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Report from the Front

Art criticism, sometimes with context, occasional politics. New shows: "events;" how to support the online edition: "works."



Georgia O'Keeffe (1887–1986), Study for "Brooklyn Bridge", 1949. Charcoal and black and white chalk on paper. Promised gift of Elie and Sarah Hirschfeld, Scenes of New York City. © 2021 Georgia O'Keeffe Museum / Artists Rights Society (ARS) New York


In the immortal words of Comden & Green, "New York, New York, it's a helluva town." The city is currently being celebrated at The New-York Historical Society by "Scenes of New York City: The Elie and Sarah Hirschfeld Collection" (through February 27).  This munificent gift to The Society features 130 works by more than 100 artists. All these works are in traditional media: paintings, drawings, prints, other works on paper and sculpture.


There is something very lovable about the Hirschfelds' insistence on building this exceedingly handsome and extensive collection of views of the Big Apple and its people exclusively in traditional media. True, it does mean omitting star chroniclers of New York in photography from Alfred Stieglitz and Berenice Abbott to James Van Der Zee, but to say truth, New York has had so many star photographers that a whole second collection could be assembled of their handiwork.  Perhaps Mr. and Mrs. Hirshfeld might be interested in assembling such a collection, now that they've promised their more traditional collection to The New-York Historical Society.  Or not.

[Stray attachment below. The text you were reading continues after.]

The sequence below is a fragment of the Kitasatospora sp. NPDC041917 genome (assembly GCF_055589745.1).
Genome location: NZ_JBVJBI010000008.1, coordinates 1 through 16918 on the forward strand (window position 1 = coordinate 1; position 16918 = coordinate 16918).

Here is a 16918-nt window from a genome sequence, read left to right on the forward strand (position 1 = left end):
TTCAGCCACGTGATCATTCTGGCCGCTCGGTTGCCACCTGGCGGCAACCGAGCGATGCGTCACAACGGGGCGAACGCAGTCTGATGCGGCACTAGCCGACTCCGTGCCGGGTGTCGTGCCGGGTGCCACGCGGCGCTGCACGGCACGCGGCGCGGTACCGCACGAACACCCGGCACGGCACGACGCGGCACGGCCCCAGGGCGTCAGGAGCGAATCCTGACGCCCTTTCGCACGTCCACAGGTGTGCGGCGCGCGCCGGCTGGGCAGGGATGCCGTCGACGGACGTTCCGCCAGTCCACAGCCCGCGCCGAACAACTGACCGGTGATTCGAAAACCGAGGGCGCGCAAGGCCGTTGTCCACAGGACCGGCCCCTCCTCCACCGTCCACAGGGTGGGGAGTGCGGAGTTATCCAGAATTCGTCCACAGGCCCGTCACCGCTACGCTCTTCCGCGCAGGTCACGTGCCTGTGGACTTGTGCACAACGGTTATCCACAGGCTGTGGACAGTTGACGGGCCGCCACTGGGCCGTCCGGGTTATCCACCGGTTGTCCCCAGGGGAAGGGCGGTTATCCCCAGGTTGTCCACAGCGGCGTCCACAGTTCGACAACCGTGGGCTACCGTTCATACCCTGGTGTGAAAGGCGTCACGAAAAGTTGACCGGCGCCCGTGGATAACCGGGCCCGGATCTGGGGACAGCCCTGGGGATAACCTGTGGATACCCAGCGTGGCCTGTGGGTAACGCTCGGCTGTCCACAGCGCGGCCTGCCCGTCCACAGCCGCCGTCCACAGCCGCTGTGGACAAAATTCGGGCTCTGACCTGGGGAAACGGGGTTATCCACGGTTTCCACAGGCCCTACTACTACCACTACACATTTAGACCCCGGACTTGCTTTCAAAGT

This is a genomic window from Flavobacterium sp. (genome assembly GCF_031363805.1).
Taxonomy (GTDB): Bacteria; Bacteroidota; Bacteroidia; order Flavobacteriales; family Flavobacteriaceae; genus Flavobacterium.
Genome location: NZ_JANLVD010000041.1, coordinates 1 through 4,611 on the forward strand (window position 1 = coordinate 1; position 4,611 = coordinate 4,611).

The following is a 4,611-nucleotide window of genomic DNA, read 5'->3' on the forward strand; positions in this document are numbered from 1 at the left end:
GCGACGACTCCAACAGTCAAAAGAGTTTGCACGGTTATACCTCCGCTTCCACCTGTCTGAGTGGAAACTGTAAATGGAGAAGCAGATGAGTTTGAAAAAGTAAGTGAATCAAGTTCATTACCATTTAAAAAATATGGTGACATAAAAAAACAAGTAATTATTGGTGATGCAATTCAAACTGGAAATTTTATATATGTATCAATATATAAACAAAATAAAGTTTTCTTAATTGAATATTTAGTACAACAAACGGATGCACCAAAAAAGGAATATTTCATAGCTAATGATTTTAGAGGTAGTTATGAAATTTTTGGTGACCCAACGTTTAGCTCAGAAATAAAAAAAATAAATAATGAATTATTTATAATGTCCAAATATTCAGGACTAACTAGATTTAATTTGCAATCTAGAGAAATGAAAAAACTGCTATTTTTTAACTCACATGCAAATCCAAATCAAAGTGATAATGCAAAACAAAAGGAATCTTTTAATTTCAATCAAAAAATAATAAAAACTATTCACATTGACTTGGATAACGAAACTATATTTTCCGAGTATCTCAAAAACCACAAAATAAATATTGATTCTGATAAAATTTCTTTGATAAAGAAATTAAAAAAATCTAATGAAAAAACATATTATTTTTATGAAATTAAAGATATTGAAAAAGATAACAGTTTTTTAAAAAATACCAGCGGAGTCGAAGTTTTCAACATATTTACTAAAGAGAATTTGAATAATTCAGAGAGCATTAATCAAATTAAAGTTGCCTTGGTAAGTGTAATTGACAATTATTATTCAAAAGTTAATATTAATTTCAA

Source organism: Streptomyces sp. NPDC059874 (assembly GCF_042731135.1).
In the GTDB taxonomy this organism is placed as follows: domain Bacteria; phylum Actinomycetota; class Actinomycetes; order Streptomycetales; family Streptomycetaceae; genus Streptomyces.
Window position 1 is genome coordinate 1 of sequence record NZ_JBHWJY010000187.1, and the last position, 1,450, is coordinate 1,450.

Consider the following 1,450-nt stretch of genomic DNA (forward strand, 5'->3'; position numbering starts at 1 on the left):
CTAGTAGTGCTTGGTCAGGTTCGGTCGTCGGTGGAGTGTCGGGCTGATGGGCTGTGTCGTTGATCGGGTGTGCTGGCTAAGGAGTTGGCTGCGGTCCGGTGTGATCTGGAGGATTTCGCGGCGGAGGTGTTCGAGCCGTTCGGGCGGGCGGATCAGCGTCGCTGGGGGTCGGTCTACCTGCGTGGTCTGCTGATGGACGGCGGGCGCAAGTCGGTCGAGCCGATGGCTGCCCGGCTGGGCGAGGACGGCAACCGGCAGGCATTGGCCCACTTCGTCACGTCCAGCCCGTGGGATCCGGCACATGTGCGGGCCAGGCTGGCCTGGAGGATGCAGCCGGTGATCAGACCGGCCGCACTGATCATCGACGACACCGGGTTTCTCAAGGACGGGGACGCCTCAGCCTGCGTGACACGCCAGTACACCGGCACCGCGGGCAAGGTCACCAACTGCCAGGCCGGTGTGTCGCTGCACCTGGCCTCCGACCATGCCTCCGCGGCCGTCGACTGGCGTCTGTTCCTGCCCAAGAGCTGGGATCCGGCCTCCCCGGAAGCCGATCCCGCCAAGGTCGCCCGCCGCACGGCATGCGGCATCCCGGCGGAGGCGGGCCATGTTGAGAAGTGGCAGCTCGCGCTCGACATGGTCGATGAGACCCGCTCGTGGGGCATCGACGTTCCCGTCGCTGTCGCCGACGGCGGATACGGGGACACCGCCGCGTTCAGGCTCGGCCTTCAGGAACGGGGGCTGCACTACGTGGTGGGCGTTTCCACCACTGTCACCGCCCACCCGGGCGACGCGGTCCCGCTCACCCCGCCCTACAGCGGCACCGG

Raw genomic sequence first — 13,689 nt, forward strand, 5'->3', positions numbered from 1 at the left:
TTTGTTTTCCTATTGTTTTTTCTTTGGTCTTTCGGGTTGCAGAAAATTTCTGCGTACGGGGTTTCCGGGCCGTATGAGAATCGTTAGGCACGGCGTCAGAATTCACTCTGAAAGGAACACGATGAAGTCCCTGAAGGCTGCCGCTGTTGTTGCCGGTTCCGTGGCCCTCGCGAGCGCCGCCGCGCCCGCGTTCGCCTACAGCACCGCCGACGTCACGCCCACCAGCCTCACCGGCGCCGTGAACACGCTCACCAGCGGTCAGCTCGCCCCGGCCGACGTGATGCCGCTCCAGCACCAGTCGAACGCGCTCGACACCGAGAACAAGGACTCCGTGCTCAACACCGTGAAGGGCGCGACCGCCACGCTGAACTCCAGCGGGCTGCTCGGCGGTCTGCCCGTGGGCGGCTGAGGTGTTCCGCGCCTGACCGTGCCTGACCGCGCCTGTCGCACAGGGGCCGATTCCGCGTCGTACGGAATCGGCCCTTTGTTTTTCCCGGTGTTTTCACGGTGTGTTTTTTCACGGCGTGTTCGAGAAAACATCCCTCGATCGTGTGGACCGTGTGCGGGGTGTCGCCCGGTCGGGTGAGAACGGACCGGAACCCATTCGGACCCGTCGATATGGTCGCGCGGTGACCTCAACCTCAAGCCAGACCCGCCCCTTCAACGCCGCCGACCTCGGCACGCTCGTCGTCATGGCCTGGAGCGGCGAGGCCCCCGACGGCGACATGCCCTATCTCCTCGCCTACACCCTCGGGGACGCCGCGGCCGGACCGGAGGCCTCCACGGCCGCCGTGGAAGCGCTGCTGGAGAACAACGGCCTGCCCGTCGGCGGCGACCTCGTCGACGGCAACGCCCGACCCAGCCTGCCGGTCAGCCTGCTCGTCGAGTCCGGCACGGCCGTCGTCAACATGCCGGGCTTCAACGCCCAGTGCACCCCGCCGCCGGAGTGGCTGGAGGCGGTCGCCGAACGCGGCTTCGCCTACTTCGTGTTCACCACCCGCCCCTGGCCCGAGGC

In any event, there's a lot to see in the current show—and not necessarily among the artists whom The New-York Historical Society is most eager to publicize.  The literature accompanying this exhibition points with pride to all the artists who have not previously been represented in the Society's collections, among them Marc Chagall, David Hockney, Edward Hopper, Jacob Lawrence, Louise Nevelson, Georgia O'Keeffe, Norman Rockwell, and Andy Warhol.


As I see it, few of these are the highlights of the show.  In fact, the only names on this  list that I really cared about seeing were Hopper and Lawrence—and if I never see another O'Keeffe, Rockwell or Warhol, that will be too soon for  me.  The best I can find to say about the O'Keeffe which illustrates this review is that it's better than the alternative illustrations that the museum is publicizing on its website (though I also admit that it's really scandalous of me to put off posting this review only weeks before the show closes, though one still has almost a whole month to beat feet over to Central Park West).


This is not to say that there aren't plenty of charming images here – just not necessarily  ones you'd expect.  For example, I am a great admirer of Robert Henri (1865–1929). Although best known for his many portraits, he can claim to be a founder of The Ashcan School with his early 20th century scenes of grimy New York streets. However, here he is represented by a snowy winter landscape, hardly a building or a street in sight. If its title wasn't "Central Park" (1902), one would never know it is a view of the city